HomeDiagramsDatabaseMapsForumSkyscraper Posters
     
Welcome to the SkyscraperPage Forum.

Since 1999, SkyscraperPage.com's forum has been one of the most active skyscraper enthusiast communities on the web.  The global membership discusses development news and construction activity on projects from around the world, alongside discussions on urban design, architecture, transportation and many other topics.  SkyscraperPage.com also features unique skyscraper diagrams, a database of construction activity, and publishes popular skyscraper posters.

Go Back   SkyscraperPage Forum > Regional Sections > Canada > Alberta & British Columbia > Edmonton

Reply

 
Thread Tools Display Modes
     
     
  #1  
Old Posted Feb 28, 2014, 4:03 AM
middeljohn middeljohn is offline
Registered User
 
Join Date: Dec 2012
Location: Toronto, Ontario
Posts: 879
Observations from my trip to Edmonton

At first I was going to post this in another thread, but I didn't want to derail so I decided to make my own.

I'm back from my trip to Edmonton. It was my first time there and you guys have a great city. I went there to check the city out and see if it's somewhere I would want to live, and I can definitely see myself living there happily. It's probably a good thing that I went there during a cold snap too, because now I know what it's like and I know that I can handle it fairly easily by dressing appropriately.

The downtown is big and the skyline stretches out way further than I thought it would. The river valley is awesome. If I'm there in the summer I already know that I'll be spending many hours there!

It's also awesome to see all the development happening. Downtown has a lot of parking lots, but a lot of them already are slated for construction. I also found people there to be surprisingly educated about suburban sprawl and the height limit being removed. Not just us skyscraper geeks.

YEG has the feel of a borderline big city airport. It's nowhere near as intense as Pearson, but it feels eons bigger than London International Airport (as it should).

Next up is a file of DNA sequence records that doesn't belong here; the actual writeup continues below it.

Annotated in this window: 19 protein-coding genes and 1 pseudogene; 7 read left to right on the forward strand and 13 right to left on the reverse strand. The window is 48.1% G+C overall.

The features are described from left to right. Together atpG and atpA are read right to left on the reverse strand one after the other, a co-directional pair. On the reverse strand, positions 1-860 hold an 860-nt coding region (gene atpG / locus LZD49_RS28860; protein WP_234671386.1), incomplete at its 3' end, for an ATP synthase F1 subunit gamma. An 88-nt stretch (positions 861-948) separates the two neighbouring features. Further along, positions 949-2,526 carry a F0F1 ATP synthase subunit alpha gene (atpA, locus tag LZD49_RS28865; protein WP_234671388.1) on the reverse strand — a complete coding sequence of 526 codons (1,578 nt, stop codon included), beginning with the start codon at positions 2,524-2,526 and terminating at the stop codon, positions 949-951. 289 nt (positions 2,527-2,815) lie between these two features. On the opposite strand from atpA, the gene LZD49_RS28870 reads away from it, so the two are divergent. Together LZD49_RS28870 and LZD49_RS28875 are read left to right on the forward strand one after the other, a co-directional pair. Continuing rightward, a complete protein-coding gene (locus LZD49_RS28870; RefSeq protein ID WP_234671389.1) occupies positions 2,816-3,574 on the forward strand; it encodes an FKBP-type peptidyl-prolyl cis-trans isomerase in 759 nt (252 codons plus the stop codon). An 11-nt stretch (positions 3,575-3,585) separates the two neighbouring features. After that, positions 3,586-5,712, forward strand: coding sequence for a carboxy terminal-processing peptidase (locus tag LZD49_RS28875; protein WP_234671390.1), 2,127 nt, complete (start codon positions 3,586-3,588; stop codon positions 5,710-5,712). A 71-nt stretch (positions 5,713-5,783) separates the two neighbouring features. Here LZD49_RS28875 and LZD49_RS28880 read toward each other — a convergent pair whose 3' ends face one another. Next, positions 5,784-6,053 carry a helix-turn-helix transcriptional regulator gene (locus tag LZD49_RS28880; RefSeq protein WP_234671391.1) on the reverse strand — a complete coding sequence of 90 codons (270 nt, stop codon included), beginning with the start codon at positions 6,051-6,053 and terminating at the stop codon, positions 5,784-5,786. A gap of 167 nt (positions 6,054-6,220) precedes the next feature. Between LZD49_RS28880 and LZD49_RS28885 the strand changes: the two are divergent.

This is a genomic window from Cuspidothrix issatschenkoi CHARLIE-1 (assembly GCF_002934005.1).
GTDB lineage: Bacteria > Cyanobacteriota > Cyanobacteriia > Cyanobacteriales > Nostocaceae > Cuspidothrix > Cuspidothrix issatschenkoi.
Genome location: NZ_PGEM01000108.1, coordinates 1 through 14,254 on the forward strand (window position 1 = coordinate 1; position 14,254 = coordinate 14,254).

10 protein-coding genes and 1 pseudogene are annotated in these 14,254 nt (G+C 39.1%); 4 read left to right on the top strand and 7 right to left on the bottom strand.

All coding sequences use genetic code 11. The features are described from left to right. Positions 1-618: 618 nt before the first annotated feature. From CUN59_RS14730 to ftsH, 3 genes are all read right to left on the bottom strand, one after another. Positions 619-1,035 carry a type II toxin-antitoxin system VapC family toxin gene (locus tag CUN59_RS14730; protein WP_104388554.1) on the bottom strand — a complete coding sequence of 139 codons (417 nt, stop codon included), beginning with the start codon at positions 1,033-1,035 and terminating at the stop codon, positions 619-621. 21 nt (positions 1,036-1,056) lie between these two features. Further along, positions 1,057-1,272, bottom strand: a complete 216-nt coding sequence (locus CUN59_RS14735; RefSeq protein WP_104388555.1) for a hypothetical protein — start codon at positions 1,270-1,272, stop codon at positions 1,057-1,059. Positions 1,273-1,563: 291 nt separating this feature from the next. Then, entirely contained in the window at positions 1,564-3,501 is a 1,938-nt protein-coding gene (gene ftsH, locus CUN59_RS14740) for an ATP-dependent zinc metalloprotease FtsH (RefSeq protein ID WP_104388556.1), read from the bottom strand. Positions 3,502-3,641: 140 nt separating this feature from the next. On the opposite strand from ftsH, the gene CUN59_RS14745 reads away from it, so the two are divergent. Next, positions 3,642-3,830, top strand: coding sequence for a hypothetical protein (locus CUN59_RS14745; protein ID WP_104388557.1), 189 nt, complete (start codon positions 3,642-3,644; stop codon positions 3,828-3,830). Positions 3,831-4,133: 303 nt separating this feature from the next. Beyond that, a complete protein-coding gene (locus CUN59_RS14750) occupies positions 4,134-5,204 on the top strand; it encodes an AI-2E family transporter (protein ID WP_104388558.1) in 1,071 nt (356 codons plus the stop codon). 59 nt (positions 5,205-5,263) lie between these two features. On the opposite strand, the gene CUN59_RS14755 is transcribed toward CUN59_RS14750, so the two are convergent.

I found Edmonton's rush hour to be very mild. Apparently the bridges can get clogged up, but that's about it. The city is definitely still very car oriented but it's good to see an effort being made to expand the LRT system (which I didn't get a chance to ride).

The city is physically big. It takes pretty long to drive from one end to the other. Of course I knew this ahead of time, but it was cool experiencing it in person.

The only negative I can think of is that the sprawl is worse than I thought it would be. I knew the city isn't as dense as Toronto, Hamilton, Ottawa or London, but I thought that would be related to industrial parks and the river valley being huge. But the low density is noticeable. Buildings start very far from the arterial roads and parking lots were bigger than necessary I thought.

Looking at housing, prices weren't as high as I was expecting for buyers, but rents are pretty high. What this tells me is that it's a great place for landlords, haha. Overall costs of living seem cheaper than Toronto. Rent is slightly less. Gas is way less (only $1/L!!!). Food is about the same. Beer seems to be the same. That's pretty much all that my money goes to.

And of course I can't write this without commenting on the West Edmonton Mall. I was expecting a really big mall. I wasn't expecting three full-sized roller coasters, a full-sized waterpark, and a full-sized hockey rink. Not to mention sea lions! I don't shop at malls, but that was damn impressive!

All in all I'm happy I went and if all goes well I could very likely be moving to Edmonton in a month!
__________________
My music channel
Reply With Quote
     
     
  #2  
Old Posted Feb 28, 2014, 4:19 AM
hilman's Avatar